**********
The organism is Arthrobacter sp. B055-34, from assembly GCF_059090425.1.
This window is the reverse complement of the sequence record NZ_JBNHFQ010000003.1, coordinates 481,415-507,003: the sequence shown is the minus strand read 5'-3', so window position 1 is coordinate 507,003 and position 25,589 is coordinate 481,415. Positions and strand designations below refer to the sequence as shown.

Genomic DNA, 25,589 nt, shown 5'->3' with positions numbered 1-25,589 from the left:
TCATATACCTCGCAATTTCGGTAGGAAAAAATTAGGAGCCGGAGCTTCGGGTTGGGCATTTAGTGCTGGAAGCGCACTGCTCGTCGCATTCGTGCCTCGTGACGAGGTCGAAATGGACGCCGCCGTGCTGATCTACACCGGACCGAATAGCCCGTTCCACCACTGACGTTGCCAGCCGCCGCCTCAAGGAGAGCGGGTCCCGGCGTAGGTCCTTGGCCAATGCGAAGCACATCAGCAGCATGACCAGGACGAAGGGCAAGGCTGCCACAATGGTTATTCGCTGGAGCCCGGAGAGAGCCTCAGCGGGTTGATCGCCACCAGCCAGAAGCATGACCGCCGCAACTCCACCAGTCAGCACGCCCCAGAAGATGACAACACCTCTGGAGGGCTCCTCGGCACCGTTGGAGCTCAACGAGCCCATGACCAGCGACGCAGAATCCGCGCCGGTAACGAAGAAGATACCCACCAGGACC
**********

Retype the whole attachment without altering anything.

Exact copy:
The organism is Arthrobacter sp. B055-34, from assembly GCF_059090425.1.
This window is the reverse complement of the sequence record NZ_JBNHFQ010000003.1, coordinates 481,415-507,003: the sequence shown is the minus strand read 5'-3', so window position 1 is coordinate 507,003 and position 25,589 is coordinate 481,415. Positions and strand designations below refer to the sequence as shown.

Genomic DNA, 25,589 nt, shown 5'->3' with positions numbered 1-25,589 from the left:
TCATATACCTCGCAATTTCGGTAGGAAAAAATTAGGAGCCGGAGCTTCGGGTTGGGCATTTAGTGCTGGAAGCGCACTGCTCGTCGCATTCGTGCCTCGTGACGAGGTCGAAATGGACGCCGCCGTGCTGATCTACACCGGACCGAATAGCCCGTTCCACCACTGACGTTGCCAGCCGCCGCCTCAAGGAGAGCGGGTCCCGGCGTAGGTCCTTGGCCAATGCGAAGCACATCAGCAGCATGACCAGGACGAAGGGCAAGGCTGCCACAATGGTTATTCGCTGGAGCCCGGAGAGAGCCTCAGCGGGTTGATCGCCACCAGCCAGAAGCATGACCGCCGCAACTCCACCAGTCAGCACGCCCCAGAAGATGACAACACCTCTGGAGGGCTCCTCGGCACCGTTGGAGCTCAACGAGCCCATGACCAGCGACGCAGAATCCGCGCCGGTAACGAAGAAGATACCCACCAGGACC